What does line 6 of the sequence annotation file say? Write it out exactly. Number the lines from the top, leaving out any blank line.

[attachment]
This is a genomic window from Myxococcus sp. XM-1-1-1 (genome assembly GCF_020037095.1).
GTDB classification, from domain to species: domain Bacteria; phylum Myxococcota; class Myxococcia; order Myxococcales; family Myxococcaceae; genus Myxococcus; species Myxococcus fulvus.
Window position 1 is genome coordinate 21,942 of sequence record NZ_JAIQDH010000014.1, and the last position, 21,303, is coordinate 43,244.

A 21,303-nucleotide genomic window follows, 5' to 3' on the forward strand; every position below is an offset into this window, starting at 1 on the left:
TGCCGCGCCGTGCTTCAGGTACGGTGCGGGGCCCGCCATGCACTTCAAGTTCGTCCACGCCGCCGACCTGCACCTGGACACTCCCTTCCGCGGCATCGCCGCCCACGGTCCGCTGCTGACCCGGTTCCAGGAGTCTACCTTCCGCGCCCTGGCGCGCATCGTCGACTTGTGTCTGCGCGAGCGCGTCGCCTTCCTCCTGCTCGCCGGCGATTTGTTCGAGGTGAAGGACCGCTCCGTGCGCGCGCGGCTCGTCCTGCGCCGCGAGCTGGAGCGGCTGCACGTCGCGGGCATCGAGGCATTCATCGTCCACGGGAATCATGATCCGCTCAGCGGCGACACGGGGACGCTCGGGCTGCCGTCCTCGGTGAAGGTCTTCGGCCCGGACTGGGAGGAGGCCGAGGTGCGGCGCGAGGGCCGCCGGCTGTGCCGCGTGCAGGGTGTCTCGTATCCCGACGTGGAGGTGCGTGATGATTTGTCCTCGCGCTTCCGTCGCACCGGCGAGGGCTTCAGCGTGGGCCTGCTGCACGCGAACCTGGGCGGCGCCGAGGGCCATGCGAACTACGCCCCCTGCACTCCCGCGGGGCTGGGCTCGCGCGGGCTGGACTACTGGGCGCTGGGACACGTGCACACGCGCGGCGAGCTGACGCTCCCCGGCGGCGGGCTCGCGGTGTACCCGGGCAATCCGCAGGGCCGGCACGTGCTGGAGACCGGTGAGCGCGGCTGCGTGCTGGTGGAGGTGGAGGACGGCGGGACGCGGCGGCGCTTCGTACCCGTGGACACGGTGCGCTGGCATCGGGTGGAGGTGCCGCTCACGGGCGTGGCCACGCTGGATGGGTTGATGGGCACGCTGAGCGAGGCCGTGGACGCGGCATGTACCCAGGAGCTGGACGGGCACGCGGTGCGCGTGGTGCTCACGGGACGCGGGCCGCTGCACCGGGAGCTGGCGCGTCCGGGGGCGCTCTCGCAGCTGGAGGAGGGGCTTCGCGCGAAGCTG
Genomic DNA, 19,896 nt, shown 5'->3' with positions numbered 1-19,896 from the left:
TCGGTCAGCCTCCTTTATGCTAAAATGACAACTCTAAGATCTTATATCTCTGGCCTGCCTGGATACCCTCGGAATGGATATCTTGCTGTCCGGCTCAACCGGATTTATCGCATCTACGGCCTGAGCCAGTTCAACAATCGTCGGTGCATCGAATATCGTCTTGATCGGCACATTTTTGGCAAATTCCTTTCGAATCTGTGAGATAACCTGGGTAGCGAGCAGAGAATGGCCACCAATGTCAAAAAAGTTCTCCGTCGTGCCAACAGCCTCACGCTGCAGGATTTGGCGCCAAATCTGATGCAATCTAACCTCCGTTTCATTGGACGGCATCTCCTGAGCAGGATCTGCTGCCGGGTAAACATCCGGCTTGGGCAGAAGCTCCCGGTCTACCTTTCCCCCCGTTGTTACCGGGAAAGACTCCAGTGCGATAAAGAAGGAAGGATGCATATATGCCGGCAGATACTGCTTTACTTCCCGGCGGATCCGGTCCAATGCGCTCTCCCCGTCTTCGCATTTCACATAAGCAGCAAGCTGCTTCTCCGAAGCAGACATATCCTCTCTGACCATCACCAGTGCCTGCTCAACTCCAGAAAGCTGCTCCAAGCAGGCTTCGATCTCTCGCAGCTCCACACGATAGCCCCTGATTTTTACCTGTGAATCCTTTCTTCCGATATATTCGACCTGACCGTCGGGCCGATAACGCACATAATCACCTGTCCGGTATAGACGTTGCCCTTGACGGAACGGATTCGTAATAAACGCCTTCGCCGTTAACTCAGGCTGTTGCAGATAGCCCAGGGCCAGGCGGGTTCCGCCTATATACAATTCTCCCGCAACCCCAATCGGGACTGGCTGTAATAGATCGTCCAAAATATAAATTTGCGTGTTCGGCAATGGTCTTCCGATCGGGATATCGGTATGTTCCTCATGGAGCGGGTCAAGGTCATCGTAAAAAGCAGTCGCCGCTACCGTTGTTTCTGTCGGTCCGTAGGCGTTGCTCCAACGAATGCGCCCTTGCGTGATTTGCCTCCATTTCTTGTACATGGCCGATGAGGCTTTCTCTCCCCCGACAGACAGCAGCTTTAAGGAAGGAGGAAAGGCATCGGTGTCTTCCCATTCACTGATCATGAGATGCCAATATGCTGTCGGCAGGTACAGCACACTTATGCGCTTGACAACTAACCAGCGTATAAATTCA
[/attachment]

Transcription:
Genomic DNA, 19,896 nt, shown 5'->3' with positions numbered 1-19,896 from the left: